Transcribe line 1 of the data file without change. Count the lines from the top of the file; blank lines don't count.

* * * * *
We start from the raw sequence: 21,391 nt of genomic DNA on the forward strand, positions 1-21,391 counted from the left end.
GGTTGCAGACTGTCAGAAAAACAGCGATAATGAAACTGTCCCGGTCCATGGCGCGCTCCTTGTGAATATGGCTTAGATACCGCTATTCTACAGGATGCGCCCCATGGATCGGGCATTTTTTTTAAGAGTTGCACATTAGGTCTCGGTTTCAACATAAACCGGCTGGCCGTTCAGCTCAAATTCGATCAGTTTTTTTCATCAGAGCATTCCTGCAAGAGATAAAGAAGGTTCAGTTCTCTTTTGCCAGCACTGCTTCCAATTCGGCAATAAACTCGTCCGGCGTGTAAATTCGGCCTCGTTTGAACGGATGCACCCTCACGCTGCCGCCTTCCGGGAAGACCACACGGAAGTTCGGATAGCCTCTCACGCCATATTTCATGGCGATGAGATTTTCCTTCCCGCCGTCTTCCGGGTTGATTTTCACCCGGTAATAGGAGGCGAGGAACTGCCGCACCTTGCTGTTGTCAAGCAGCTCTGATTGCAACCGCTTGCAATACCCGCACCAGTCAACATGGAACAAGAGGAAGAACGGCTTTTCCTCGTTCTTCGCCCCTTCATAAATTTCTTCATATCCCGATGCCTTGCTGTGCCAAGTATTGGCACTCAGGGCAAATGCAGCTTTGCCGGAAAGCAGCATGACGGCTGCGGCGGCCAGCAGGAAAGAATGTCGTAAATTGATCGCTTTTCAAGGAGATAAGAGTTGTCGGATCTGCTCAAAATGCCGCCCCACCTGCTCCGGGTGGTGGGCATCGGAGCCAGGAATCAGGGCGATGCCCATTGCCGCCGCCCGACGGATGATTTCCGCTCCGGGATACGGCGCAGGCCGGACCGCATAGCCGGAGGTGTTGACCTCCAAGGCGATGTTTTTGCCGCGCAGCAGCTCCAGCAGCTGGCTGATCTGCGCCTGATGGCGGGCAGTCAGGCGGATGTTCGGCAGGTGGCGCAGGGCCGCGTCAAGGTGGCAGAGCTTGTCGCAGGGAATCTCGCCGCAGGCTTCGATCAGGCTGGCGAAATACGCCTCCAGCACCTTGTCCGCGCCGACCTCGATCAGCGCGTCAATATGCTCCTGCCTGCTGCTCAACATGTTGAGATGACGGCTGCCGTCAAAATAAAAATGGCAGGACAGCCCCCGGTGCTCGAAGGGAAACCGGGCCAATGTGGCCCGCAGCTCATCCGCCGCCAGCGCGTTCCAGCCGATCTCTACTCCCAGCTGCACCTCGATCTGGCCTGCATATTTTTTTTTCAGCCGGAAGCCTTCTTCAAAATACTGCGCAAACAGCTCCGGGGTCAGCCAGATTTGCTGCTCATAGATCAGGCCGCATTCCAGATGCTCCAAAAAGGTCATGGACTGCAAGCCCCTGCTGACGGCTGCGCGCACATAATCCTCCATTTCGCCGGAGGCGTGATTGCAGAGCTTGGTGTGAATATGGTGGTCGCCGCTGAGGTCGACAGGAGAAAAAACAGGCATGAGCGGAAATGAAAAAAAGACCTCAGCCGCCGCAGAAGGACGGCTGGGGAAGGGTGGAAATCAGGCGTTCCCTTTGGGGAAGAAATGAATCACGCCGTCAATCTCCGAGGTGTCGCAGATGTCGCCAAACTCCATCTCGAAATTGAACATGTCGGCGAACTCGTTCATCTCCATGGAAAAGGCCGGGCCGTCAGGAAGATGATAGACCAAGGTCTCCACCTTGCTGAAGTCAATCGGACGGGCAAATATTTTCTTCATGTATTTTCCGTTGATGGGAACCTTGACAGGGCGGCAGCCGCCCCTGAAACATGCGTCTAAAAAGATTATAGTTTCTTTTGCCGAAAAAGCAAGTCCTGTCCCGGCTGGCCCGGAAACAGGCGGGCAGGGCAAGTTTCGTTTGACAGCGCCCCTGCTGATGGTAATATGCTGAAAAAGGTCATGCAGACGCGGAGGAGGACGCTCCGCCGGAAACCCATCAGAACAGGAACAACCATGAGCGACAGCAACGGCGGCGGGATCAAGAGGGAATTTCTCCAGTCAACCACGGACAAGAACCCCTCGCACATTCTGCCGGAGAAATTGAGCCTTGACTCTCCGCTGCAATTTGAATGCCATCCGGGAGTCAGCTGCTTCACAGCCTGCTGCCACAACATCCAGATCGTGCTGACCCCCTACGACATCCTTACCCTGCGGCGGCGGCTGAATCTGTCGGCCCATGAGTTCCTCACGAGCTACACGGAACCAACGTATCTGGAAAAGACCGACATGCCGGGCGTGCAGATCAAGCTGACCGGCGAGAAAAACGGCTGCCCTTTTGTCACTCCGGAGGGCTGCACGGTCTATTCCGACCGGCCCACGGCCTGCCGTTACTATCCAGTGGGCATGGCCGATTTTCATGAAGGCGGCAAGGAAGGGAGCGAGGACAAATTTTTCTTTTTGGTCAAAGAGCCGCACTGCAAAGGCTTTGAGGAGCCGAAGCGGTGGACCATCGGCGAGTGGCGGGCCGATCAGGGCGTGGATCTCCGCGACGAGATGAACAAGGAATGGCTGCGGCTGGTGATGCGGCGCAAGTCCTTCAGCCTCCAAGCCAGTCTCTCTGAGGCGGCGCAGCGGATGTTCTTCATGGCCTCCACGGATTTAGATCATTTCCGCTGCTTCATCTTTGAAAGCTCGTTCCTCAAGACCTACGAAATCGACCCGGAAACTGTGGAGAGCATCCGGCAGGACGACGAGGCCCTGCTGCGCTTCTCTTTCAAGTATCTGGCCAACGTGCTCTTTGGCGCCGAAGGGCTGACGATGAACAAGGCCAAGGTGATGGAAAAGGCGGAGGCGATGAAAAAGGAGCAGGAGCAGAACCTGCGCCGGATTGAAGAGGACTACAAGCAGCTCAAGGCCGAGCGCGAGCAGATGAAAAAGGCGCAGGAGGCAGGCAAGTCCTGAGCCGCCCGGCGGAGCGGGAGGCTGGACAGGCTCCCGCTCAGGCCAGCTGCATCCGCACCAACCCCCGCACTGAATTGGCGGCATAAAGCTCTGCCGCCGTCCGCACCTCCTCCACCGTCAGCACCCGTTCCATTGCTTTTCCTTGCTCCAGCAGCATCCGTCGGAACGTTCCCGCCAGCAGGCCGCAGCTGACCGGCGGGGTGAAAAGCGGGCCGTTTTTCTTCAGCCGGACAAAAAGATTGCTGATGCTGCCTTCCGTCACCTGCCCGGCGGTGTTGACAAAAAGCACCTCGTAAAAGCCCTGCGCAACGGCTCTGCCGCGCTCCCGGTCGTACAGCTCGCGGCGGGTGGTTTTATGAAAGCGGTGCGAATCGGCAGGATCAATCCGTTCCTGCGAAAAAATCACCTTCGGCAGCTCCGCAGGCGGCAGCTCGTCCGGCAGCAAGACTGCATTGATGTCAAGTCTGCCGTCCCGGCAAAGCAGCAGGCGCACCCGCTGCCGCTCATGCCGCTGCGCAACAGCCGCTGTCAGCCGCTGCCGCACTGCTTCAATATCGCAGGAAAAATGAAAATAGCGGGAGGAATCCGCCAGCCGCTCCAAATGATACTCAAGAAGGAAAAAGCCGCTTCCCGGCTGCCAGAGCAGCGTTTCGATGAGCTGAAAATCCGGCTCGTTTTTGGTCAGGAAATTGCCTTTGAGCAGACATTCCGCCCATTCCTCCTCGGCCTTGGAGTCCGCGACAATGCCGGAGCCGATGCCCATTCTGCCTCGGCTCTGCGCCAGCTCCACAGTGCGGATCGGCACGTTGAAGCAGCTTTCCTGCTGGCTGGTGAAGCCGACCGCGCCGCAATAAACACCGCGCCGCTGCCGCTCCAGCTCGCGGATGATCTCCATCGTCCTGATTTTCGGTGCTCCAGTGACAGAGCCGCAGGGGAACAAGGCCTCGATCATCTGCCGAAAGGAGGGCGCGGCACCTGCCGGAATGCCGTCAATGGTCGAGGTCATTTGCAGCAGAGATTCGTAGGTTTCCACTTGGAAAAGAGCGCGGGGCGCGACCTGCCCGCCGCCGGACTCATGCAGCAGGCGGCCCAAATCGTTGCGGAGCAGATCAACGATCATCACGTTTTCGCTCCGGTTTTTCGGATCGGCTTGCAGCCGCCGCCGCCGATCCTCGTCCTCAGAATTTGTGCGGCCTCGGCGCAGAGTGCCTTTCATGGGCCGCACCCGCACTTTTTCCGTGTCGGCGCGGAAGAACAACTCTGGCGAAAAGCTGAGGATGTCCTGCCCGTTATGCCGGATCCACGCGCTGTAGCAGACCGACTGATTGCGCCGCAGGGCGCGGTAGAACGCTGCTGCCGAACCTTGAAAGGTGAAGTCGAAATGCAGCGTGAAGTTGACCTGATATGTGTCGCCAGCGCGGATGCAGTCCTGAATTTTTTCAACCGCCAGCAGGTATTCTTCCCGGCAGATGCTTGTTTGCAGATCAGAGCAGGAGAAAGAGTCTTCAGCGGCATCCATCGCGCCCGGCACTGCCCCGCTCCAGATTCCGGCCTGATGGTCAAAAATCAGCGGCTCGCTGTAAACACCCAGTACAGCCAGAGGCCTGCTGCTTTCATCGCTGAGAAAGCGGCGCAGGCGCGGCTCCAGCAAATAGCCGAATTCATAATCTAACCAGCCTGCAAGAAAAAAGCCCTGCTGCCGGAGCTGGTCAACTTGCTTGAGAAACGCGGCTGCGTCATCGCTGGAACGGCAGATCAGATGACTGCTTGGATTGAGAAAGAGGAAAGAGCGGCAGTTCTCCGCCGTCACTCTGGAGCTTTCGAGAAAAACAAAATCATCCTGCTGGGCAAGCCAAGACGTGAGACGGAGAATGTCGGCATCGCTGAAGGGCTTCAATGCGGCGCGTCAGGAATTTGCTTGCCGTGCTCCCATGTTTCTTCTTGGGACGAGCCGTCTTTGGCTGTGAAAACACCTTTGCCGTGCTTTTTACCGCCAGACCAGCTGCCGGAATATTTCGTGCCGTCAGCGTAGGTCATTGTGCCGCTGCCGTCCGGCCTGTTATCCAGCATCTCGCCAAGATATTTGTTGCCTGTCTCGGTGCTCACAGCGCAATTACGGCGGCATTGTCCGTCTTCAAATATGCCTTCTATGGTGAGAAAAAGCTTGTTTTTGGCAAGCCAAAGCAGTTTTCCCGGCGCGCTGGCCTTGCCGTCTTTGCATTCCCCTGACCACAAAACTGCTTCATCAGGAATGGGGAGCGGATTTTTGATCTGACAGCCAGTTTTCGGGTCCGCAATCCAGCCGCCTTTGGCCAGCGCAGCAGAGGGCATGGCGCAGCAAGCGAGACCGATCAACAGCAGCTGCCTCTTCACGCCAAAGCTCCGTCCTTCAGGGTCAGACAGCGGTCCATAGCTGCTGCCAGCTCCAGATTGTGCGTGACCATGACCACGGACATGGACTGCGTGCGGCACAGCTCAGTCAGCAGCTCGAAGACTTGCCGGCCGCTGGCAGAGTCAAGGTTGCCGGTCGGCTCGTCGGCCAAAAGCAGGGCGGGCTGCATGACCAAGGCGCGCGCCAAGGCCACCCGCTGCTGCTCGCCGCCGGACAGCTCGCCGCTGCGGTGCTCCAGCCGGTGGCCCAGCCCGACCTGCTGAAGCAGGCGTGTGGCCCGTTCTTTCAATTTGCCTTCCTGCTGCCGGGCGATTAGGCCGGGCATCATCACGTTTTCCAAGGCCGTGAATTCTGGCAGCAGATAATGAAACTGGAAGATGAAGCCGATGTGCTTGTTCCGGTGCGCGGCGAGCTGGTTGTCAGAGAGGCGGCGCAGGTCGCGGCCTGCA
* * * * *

We start from the raw sequence: 21,391 nt of genomic DNA on the forward strand, positions 1-21,391 counted from the left end.